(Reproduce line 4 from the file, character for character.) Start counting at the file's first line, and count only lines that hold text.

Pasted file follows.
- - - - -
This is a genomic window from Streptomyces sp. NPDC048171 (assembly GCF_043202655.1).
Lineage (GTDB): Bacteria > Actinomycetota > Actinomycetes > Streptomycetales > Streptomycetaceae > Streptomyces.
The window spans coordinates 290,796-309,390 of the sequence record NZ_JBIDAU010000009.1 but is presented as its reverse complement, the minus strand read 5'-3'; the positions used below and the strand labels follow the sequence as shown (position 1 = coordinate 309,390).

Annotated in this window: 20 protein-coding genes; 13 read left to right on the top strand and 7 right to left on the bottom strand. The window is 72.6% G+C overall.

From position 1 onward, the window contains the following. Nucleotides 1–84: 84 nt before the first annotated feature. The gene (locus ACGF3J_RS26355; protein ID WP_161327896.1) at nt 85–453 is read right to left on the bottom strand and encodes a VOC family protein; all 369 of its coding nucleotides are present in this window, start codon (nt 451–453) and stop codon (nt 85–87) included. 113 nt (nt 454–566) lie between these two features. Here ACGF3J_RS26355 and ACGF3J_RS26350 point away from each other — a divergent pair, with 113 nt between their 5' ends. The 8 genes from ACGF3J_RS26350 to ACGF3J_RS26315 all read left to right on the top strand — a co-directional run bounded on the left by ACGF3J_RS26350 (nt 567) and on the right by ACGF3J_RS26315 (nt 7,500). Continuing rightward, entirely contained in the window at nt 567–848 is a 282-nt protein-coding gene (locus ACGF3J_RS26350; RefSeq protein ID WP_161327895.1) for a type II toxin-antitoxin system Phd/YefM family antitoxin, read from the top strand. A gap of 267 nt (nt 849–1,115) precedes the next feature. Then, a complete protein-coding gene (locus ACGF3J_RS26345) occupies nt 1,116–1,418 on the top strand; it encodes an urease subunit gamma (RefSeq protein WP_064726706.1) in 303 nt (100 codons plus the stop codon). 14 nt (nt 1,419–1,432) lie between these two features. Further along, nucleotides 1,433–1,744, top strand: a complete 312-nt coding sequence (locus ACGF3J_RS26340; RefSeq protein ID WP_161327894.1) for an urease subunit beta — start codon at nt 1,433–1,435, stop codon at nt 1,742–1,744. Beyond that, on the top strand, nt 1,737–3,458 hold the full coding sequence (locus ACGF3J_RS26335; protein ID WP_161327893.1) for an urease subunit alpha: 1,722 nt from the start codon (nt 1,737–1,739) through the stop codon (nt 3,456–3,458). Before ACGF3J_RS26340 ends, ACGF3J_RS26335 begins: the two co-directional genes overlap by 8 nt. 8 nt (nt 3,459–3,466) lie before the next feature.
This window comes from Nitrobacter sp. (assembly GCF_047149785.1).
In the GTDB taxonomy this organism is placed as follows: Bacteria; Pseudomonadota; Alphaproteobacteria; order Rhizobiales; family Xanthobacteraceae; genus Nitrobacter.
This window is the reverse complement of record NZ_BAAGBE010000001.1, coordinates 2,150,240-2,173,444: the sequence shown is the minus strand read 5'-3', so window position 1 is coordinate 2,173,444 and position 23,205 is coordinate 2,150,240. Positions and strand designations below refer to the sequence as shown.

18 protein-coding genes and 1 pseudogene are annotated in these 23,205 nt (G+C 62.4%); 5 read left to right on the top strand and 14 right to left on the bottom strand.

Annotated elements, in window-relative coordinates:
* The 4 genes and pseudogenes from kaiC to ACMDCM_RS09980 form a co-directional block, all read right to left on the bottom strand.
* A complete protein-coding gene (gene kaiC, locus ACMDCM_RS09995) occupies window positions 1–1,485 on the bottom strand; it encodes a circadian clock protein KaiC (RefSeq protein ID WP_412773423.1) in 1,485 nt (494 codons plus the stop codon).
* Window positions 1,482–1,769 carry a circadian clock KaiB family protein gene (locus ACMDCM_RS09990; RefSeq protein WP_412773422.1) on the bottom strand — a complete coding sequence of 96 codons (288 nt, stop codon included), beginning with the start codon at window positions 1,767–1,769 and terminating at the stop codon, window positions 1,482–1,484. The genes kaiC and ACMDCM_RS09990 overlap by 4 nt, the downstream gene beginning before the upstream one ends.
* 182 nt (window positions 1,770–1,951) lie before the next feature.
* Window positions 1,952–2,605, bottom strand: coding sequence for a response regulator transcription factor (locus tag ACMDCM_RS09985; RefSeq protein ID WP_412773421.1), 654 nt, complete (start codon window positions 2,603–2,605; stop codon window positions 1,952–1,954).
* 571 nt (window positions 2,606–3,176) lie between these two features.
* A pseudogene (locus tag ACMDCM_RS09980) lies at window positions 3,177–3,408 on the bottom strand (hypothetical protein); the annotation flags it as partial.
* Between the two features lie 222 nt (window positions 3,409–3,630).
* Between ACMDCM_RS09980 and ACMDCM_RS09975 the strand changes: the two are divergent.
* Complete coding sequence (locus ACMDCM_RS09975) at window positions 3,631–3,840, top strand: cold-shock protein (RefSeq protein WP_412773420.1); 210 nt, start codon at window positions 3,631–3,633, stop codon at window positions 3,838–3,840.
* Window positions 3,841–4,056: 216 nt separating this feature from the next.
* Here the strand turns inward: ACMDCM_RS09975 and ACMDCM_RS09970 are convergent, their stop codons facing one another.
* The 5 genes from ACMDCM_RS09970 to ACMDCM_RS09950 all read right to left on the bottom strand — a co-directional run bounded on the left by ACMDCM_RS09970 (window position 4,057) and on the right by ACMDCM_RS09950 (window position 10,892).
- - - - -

Annotated in this window: 20 protein-coding genes; 13 read left to right on the top strand and 7 right to left on the bottom strand. The window is 72.6% G+C overall.